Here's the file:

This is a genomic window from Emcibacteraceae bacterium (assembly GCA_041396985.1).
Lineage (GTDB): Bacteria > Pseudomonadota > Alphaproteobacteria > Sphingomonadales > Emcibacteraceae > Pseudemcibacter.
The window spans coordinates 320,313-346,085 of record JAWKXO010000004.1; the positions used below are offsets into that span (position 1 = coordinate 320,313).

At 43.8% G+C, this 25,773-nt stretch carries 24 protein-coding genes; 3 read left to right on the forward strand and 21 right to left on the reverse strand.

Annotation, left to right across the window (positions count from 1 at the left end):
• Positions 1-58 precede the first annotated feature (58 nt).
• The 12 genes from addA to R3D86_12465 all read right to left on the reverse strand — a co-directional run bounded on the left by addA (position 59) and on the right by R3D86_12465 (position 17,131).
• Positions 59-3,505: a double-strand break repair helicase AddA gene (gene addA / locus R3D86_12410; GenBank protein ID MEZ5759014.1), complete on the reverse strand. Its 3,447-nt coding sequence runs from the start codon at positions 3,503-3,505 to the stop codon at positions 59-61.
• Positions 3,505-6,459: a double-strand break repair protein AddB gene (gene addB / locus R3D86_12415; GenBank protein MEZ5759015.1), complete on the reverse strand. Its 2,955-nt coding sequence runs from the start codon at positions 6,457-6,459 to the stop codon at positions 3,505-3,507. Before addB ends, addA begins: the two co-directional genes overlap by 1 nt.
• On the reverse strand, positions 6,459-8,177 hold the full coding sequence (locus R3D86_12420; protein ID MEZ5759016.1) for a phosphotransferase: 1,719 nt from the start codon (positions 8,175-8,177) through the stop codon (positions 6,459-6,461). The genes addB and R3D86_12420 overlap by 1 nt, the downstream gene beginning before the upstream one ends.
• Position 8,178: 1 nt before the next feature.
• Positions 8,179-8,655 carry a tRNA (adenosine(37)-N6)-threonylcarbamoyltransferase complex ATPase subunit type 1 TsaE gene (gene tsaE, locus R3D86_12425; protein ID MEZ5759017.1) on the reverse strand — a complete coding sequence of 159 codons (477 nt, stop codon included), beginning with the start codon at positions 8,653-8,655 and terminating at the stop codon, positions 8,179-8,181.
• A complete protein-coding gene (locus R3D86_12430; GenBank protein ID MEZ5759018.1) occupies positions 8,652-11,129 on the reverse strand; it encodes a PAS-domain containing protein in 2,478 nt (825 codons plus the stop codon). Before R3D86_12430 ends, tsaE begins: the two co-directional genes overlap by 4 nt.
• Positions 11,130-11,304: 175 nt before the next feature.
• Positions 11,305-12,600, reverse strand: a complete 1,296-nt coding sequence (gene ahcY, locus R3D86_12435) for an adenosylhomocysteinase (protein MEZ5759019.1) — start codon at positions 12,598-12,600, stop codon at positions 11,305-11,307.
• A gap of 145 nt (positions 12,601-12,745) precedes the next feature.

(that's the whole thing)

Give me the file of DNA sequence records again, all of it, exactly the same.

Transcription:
This is a genomic window from Emcibacteraceae bacterium (assembly GCA_041396985.1).
Lineage (GTDB): Bacteria > Pseudomonadota > Alphaproteobacteria > Sphingomonadales > Emcibacteraceae > Pseudemcibacter.
The window spans coordinates 320,313-346,085 of record JAWKXO010000004.1; the positions used below are offsets into that span (position 1 = coordinate 320,313).

At 43.8% G+C, this 25,773-nt stretch carries 24 protein-coding genes; 3 read left to right on the forward strand and 21 right to left on the reverse strand.

Annotation, left to right across the window (positions count from 1 at the left end):
• Positions 1-58 precede the first annotated feature (58 nt).
• The 12 genes from addA to R3D86_12465 all read right to left on the reverse strand — a co-directional run bounded on the left by addA (position 59) and on the right by R3D86_12465 (position 17,131).
• Positions 59-3,505: a double-strand break repair helicase AddA gene (gene addA / locus R3D86_12410; GenBank protein ID MEZ5759014.1), complete on the reverse strand. Its 3,447-nt coding sequence runs from the start codon at positions 3,503-3,505 to the stop codon at positions 59-61.
• Positions 3,505-6,459: a double-strand break repair protein AddB gene (gene addB / locus R3D86_12415; GenBank protein MEZ5759015.1), complete on the reverse strand. Its 2,955-nt coding sequence runs from the start codon at positions 6,457-6,459 to the stop codon at positions 3,505-3,507. Before addB ends, addA begins: the two co-directional genes overlap by 1 nt.
• On the reverse strand, positions 6,459-8,177 hold the full coding sequence (locus R3D86_12420; protein ID MEZ5759016.1) for a phosphotransferase: 1,719 nt from the start codon (positions 8,175-8,177) through the stop codon (positions 6,459-6,461). The genes addB and R3D86_12420 overlap by 1 nt, the downstream gene beginning before the upstream one ends.
• Position 8,178: 1 nt before the next feature.
• Positions 8,179-8,655 carry a tRNA (adenosine(37)-N6)-threonylcarbamoyltransferase complex ATPase subunit type 1 TsaE gene (gene tsaE, locus R3D86_12425; protein ID MEZ5759017.1) on the reverse strand — a complete coding sequence of 159 codons (477 nt, stop codon included), beginning with the start codon at positions 8,653-8,655 and terminating at the stop codon, positions 8,179-8,181.
• A complete protein-coding gene (locus R3D86_12430; GenBank protein ID MEZ5759018.1) occupies positions 8,652-11,129 on the reverse strand; it encodes a PAS-domain containing protein in 2,478 nt (825 codons plus the stop codon). Before R3D86_12430 ends, tsaE begins: the two co-directional genes overlap by 4 nt.
• Positions 11,130-11,304: 175 nt before the next feature.
• Positions 11,305-12,600, reverse strand: a complete 1,296-nt coding sequence (gene ahcY, locus R3D86_12435) for an adenosylhomocysteinase (protein MEZ5759019.1) — start codon at positions 12,598-12,600, stop codon at positions 11,305-11,307.
• A gap of 145 nt (positions 12,601-12,745) precedes the next feature.